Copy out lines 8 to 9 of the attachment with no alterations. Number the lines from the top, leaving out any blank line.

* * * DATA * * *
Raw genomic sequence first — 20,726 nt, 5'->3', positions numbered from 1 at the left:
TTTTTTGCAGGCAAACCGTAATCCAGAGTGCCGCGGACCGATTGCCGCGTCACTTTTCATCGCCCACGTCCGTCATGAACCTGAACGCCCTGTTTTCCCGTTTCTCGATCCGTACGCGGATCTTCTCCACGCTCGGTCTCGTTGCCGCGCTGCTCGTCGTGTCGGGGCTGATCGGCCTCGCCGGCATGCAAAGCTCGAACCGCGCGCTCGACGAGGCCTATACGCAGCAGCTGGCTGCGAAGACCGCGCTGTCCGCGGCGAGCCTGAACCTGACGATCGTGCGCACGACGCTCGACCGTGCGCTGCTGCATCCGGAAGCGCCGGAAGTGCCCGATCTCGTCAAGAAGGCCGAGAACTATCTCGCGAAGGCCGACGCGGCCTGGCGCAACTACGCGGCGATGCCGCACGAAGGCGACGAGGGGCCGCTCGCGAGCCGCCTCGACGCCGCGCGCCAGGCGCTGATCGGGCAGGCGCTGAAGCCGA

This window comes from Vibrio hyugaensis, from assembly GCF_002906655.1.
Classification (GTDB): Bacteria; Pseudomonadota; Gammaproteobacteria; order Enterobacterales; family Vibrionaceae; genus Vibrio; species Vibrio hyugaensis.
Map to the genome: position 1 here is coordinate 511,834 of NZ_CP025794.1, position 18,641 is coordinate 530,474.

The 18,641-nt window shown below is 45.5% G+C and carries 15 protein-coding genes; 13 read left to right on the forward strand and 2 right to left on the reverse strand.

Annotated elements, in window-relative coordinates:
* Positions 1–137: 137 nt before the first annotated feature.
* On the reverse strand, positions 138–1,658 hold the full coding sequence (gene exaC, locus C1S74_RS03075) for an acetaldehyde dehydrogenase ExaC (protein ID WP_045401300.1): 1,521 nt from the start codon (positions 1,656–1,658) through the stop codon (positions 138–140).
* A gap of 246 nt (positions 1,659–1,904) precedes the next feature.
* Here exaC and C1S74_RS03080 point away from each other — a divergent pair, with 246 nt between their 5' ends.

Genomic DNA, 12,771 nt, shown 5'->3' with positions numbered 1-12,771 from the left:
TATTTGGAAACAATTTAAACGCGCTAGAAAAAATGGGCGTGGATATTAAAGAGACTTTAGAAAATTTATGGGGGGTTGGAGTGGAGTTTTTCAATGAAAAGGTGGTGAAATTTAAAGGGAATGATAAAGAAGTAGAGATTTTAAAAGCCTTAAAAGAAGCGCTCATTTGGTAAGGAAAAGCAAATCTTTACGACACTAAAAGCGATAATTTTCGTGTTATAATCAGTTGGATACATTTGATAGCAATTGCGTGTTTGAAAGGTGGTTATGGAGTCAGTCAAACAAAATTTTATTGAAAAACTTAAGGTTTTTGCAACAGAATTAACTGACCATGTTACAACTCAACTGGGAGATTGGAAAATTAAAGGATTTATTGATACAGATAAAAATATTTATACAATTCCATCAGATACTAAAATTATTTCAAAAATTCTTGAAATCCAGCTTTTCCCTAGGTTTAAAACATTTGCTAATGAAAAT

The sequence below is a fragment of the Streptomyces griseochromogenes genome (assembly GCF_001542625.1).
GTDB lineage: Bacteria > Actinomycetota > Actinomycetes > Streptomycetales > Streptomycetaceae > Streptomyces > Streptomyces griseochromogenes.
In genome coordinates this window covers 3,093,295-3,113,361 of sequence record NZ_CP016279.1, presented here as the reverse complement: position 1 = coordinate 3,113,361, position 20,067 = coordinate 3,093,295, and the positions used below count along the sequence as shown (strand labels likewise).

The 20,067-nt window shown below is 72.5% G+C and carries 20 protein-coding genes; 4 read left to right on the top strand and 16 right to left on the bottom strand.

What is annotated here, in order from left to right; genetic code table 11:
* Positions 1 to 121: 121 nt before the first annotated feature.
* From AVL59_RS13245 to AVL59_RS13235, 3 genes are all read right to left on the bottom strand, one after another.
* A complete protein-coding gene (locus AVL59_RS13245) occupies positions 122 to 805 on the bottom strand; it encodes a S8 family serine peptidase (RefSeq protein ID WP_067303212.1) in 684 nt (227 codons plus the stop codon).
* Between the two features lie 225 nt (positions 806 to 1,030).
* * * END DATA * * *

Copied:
* Positions 1–137: 137 nt before the first annotated feature.
* On the reverse strand, positions 138–1,658 hold the full coding sequence (gene exaC, locus C1S74_RS03075) for an acetaldehyde dehydrogenase ExaC (protein ID WP_045401300.1): 1,521 nt from the start codon (positions 1,656–1,658) through the stop codon (positions 138–140).